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I love it: University of George scientists have found that drinking coffee before a tough workout helps reduce your pain. They got nine female students to do some exercises that caused “moderate muscle soreness.” Then, one and two days afterwards, they had them do another workout — with some doing a “maximal force” regimen and others doing a “sub-maximal force” regimen. Doing tough workouts so frequently, of course, tends to really cause pain.
Except that one hour before the second workout, the scientists had the students take either caffeine or a placebo. Those that took caffeine and did the “maximal force” workout experienced a 48 per cent reduction in their pain compared to the placebo group. Why? The scientist suspect that caffeine blocks the body’s receptors for adenosine, a chemical released in response to inflammation.
As a huge coffee addict, I couldn’t be more pleased. Granted, I haven’t actually worked out in about 15 years, but I’m still pleased. The only problem is that the scientists suspect the effect may be decreased on coffee addicts, because we’ve built up a resistance to caffeine’s effects, drat. Also, they have to find out if the effect works on men; they’re studying one sex at at time because men and women respond to pain quite differently. But the really trippy thing is, according to this press release …
… O’Connor said that despite these limitations, caffeine appears to be more effective in relieving post-workout muscle pain than several commonly used drugs. Previous studies have found that the pain reliever naproxen (the active ingredient in Aleve) produced a 30 percent reduction in soreness. Aspirin produced a 25 percent reduction, and ibuprofen has produced inconsistent results.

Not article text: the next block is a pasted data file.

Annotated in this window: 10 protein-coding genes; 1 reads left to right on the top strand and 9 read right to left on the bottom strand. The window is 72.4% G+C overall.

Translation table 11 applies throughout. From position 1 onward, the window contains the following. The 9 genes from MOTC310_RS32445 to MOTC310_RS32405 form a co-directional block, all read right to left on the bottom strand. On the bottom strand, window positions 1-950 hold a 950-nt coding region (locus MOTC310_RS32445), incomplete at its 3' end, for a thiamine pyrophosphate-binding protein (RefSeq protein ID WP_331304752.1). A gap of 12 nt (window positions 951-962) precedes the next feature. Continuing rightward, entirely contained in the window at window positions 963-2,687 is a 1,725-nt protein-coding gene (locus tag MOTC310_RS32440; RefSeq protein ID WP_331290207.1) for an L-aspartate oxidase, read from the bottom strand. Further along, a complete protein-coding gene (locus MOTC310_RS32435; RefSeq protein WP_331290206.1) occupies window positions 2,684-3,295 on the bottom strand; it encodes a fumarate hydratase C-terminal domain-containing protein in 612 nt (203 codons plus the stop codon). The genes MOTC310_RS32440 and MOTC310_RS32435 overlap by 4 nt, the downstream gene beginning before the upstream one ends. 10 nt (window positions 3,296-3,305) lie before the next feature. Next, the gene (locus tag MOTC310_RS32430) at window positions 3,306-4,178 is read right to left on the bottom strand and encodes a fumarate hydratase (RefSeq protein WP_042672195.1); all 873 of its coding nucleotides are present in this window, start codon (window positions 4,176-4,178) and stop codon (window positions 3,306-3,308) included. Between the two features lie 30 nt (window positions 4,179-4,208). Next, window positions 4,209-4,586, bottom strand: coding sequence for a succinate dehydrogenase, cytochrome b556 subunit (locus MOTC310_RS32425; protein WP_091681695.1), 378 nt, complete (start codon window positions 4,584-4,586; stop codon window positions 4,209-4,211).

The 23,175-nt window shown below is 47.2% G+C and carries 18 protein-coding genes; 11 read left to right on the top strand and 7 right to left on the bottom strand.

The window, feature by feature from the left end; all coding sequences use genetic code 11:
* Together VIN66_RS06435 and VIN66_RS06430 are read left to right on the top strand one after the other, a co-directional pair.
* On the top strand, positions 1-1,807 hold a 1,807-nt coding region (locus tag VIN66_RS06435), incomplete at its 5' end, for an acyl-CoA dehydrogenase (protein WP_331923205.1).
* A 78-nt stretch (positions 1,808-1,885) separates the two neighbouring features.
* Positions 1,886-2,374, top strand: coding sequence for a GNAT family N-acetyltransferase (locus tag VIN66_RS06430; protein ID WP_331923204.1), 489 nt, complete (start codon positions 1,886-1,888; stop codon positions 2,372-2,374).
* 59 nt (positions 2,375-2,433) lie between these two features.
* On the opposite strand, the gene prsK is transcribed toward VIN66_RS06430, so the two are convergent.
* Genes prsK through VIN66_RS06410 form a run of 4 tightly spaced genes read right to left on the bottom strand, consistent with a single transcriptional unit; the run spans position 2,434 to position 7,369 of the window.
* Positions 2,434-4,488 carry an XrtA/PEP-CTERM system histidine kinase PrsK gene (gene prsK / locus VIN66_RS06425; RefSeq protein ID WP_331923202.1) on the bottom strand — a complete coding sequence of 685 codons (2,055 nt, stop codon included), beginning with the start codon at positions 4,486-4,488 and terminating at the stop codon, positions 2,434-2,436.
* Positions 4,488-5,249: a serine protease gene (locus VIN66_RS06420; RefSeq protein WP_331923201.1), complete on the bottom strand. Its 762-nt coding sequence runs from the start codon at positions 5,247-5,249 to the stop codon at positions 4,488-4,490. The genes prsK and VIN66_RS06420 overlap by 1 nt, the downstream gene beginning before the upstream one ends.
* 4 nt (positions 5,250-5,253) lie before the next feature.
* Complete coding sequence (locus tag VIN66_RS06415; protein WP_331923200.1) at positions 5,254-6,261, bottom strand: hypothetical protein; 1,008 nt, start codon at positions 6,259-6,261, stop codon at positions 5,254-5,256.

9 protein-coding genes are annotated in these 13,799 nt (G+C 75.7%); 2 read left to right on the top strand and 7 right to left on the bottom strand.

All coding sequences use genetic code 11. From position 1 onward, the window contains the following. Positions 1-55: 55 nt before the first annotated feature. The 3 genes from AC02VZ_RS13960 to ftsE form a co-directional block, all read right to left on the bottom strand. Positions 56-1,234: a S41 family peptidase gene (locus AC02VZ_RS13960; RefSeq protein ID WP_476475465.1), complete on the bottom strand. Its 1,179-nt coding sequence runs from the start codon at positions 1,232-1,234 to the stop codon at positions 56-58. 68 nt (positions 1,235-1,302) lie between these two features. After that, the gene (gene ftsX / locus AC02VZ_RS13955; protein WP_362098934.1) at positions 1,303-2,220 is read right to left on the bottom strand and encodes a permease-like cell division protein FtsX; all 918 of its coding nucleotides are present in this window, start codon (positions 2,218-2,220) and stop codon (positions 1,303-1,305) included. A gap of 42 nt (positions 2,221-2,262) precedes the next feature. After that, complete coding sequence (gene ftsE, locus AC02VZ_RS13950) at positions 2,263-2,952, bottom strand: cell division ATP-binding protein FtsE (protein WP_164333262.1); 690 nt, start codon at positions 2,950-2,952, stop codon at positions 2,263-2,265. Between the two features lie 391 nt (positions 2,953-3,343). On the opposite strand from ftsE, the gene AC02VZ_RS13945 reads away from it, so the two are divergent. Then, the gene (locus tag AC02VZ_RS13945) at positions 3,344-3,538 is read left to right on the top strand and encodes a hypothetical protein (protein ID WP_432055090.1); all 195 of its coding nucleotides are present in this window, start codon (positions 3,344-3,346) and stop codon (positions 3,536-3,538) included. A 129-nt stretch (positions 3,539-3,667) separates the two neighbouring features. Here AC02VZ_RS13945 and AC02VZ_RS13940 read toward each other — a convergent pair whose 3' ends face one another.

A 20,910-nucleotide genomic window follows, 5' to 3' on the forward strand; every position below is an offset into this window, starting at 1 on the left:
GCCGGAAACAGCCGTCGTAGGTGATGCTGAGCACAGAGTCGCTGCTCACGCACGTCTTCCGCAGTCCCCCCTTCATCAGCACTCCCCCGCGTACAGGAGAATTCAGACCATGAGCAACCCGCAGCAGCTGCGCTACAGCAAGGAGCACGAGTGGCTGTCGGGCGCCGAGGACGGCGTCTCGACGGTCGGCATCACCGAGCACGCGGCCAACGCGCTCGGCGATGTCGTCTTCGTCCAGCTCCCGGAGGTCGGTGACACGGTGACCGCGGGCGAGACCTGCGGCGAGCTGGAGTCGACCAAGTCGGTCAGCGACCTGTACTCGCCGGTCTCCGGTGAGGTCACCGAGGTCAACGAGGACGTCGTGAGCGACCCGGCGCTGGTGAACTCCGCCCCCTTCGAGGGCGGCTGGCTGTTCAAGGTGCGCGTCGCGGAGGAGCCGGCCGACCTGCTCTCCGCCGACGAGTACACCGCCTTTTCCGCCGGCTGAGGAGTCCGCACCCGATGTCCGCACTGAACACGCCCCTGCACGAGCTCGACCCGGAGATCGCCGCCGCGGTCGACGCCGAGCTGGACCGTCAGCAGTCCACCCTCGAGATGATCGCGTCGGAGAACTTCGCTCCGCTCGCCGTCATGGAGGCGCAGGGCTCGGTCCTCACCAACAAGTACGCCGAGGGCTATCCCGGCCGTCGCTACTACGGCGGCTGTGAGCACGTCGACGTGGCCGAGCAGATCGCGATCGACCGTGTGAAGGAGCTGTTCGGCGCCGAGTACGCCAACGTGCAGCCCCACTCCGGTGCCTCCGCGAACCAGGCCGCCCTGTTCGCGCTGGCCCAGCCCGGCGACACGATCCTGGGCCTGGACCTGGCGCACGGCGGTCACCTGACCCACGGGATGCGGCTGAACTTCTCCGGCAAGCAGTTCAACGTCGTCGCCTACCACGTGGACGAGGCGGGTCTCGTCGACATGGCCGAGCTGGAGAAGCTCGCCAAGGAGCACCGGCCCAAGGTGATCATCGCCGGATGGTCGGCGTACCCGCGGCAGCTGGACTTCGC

“A lot of times what people use for muscle pain is aspirin or ibuprofen, but caffeine seems to work better than those drugs, at least among women whose daily caffeine consumption is low,” O’Connor said.
I'm Clive Thompson, a writer on science, technology, and culture. This blog collects bits of offbeat research I'm running into, and musings thereon.
Currently, I'm a contributing writer for the New York Times Magazine and a columnist for Wired magazine. I also write for Fast Company and Wired magazine's web site, among other places. Email or AOL IM me (pomeranian99) to say hi or send in something strange!
May 20, 2011 » 02:28 PM
From Christopher Kennedy’s very droll book “Neitzsche’s Horse”.
July 28, 2010 » 07:35 AM
“Wr” - S
July 06, 2010 » 10:05 AM
My Xbox broke, and I was trying to Google some possible technical solutions, when I noticed that Google appears to be encouraging me to make a typo. I suppose it’s possible that Google’s algorithms know that typing “wont” instead of “won’t” would produce better results.
June 29, 2010 » 05:00 PM
On the other hand, when I tried the test for multitasking, I was pretty abysmal. I performed worse than people who identify themselves as heavy multitaskers, and those who identify as low multitaskers.
June 29, 2010 » 04:58 PM
I finally got around to trying out the interactive “test your distractability and multitasking” page at the New York Times, which they put up alongside their story earlier this month about how computer distractions are eroding our lives.
According to the test, I guess I have good focus — I’m not very distractable!
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